Have you seen HR Nasty's latest blog? My first thought was "oh no he DIDN'T!!" then I thought, ok – maybe he's
right. But I'm right too. I've been in a mostly remote position for about 3 weeks. I've worked from home in the past, and I've worked for companies and bosses clear on the other side of the country. I've also been in environments where not only were you expected to be in the office, you were expected to be there from 7 am to 5 pm at a minimum. (I'll NEVER go back to light industrial staffing. EVER) Am I an expert on this stuff? Of course not, but who is? We all view these concepts through the filter of our own experience. Keep that in mind before you start dogging Marissa Mayer about recalling Yahoo! employees back to the office. For those drinking the Ms. Mayer haterade - if you're so smart why didn't Yahoo! hire YOU to come turn them around? I for one agree with her position. I can't help but laugh at recruiters who get all excited about this; circling like sharks and salivating over all the great talent they're going to steal from Yahoo!. You think the GOOD ONES are going to leave over this? Maybe a few… but a lot of the tech roles I source for work in the office or lab or whatever anyway. I'm willing to bet for every grumbly employee that's pissed off about being forced into the office, there's probably two more that are saying it's about damn time. But I digress… Back to Mr. Nasty's blog and my promised rebuttal.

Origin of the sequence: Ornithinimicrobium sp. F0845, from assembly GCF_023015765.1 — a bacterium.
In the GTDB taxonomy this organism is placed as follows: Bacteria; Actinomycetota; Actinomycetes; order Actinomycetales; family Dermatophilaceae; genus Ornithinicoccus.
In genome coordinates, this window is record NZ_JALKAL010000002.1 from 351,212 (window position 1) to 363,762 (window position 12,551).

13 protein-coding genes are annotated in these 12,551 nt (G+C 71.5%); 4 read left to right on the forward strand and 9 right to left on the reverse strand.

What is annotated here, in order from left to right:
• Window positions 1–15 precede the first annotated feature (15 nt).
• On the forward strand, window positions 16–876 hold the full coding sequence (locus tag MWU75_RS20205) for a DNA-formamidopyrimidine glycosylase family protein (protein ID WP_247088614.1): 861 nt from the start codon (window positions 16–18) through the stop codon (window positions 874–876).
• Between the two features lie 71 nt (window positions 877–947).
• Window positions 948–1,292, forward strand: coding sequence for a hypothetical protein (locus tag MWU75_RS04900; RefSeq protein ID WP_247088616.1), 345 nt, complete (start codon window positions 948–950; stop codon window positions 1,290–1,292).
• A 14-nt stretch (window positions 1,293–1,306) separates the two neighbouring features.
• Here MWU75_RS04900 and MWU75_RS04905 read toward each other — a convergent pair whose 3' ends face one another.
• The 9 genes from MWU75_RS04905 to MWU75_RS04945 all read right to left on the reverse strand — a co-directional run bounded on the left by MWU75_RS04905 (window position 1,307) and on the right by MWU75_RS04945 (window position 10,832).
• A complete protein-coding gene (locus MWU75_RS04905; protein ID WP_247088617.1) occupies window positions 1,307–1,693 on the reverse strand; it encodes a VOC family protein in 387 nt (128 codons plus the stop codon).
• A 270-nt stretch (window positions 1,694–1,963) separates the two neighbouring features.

Mr. Nasty makes a very valid point about career growth, visibility, and the risks run by those of us who choose to, as he puts it, set up "a 40 hour a week base camp in your spare room so you can work in your PJ’s". (I have not yet worked in my PJs. I feel like I'm missing something terribly fun and an important work-at-home rite of passage). So rather than give you a regurgitated list of Five Very Critical Things To Do In Order To Be Productive, I'm going to tell you MY plan, and how neatly it refutes yet supports my good friend's blog post.
You don't have to have an office with your name on the door to be a critical part of the team. I've seen "in-office" workers in previous companies lose out on opportunities to the virtual go-getter who had a mission and a plan. Working "in-office" has nothing on the hungry virtual kid ready to eat your lunch. Don't wait for opportunity to stroll down your hallway – go after it, no matter where you sit.